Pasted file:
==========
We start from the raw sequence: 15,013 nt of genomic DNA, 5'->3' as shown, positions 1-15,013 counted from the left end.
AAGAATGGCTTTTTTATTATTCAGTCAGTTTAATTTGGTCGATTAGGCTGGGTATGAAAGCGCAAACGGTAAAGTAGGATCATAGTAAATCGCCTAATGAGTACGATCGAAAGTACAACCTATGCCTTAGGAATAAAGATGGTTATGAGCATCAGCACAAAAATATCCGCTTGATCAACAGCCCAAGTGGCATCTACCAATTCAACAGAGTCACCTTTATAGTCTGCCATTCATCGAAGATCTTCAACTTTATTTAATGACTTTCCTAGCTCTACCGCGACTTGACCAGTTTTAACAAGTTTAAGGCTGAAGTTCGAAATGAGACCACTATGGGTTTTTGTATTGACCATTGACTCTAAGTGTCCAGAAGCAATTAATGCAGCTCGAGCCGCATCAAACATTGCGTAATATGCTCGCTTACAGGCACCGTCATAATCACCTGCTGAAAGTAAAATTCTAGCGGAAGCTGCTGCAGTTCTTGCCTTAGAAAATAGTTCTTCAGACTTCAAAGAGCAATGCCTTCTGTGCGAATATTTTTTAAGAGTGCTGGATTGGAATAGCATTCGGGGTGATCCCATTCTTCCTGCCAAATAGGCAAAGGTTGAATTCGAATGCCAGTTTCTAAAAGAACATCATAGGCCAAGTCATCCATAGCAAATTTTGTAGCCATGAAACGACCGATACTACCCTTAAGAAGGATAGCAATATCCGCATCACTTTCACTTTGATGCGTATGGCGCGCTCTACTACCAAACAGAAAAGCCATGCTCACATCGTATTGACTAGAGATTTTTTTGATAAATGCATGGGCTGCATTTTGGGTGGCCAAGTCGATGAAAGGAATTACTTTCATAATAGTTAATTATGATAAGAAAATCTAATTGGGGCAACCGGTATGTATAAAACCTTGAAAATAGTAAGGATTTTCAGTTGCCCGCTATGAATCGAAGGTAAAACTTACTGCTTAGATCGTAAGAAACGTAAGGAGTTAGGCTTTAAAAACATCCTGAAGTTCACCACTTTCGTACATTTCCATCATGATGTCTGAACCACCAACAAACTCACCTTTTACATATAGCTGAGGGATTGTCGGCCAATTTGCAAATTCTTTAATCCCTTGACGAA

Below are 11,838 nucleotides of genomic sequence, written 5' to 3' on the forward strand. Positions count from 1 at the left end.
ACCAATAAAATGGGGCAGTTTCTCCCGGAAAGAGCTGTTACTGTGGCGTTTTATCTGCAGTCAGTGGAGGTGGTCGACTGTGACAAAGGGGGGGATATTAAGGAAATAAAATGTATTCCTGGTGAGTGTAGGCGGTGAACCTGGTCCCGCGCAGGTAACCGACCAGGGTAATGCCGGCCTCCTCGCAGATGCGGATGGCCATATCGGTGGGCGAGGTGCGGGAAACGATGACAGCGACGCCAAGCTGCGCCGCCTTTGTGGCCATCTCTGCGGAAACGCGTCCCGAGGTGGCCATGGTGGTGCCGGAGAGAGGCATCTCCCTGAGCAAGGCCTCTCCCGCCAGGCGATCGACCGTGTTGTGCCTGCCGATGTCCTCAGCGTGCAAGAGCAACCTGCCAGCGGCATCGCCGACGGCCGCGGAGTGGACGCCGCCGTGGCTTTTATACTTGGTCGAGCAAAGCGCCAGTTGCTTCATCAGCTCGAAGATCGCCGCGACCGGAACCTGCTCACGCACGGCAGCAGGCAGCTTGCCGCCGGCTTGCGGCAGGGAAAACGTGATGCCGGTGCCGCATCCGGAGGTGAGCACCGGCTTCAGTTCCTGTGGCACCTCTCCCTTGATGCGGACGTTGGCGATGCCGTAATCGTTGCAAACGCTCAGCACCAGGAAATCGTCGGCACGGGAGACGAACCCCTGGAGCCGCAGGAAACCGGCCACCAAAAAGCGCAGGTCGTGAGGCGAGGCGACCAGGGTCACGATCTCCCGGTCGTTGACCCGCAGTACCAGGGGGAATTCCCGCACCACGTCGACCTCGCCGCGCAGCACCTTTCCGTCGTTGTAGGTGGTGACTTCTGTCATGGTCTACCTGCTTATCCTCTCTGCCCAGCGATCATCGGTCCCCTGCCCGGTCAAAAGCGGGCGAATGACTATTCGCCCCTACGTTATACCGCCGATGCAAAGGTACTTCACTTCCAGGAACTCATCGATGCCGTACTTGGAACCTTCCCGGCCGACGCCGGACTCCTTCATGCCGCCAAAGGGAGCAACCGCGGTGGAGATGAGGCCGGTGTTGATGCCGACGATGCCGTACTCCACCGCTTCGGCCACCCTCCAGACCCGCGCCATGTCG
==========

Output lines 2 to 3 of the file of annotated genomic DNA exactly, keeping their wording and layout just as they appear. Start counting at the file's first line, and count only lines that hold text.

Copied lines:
AAGAATGGCTTTTTTATTATTCAGTCAGTTTAATTTGGTCGATTAGGCTGGGTATGAAAGCGCAAACGGTAAAGTAGGATCATAGTAAATCGCCTAATGAGTACGATCGAAAGTACAACCTATGCCTTAGGAATAAAGATGGTTATGAGCATCAGCACAAAAATATCCGCTTGATCAACAGCCCAAGTGGCATCTACCAATTCAACAGAGTCACCTTTATAGTCTGCCATTCATCGAAGATCTTCAACTTTATTTAATGACTTTCCTAGCTCTACCGCGACTTGACCAGTTTTAACAAGTTTAAGGCTGAAGTTCGAAATGAGACCACTATGGGTTTTTGTATTGACCATTGACTCTAAGTGTCCAGAAGCAATTAATGCAGCTCGAGCCGCATCAAACATTGCGTAATATGCTCGCTTACAGGCACCGTCATAATCACCTGCTGAAAGTAAAATTCTAGCGGAAGCTGCTGCAGTTCTTGCCTTAGAAAATAGTTCTTCAGACTTCAAAGAGCAATGCCTTCTGTGCGAATATTTTTTAAGAGTGCTGGATTGGAATAGCATTCGGGGTGATCCCATTCTTCCTGCCAAATAGGCAAAGGTTGAATTCGAATGCCAGTTTCTAAAAGAACATCATAGGCCAAGTCATCCATAGCAAATTTTGTAGCCATGAAACGACCGATACTACCCTTAAGAAGGATAGCAATATCCGCATCACTTTCACTTTGATGCGTATGGCGCGCTCTACTACCAAACAGAAAAGCCATGCTCACATCGTATTGACTAGAGATTTTTTTGATAAATGCATGGGCTGCATTTTGGGTGGCCAAGTCGATGAAAGGAATTACTTTCATAATAGTTAATTATGATAAGAAAATCTAATTGGGGCAACCGGTATGTATAAAACCTTGAAAATAGTAAGGATTTTCAGTTGCCCGCTATGAATCGAAGGTAAAACTTACTGCTTAGATCGTAAGAAACGTAAGGAGTTAGGCTTTAAAAACATCCTGAAGTTCACCACTTTCGTACATTTCCATCATGATGTCTGAACCACCAACAAACTCACCTTTTACATATAGCTGAGGGATTGTCGGCCAATTTGCAAATTCTTTAATCCCTTGACGAA

Below are 11,838 nucleotides of genomic sequence, written 5' to 3' on the forward strand. Positions count from 1 at the left end.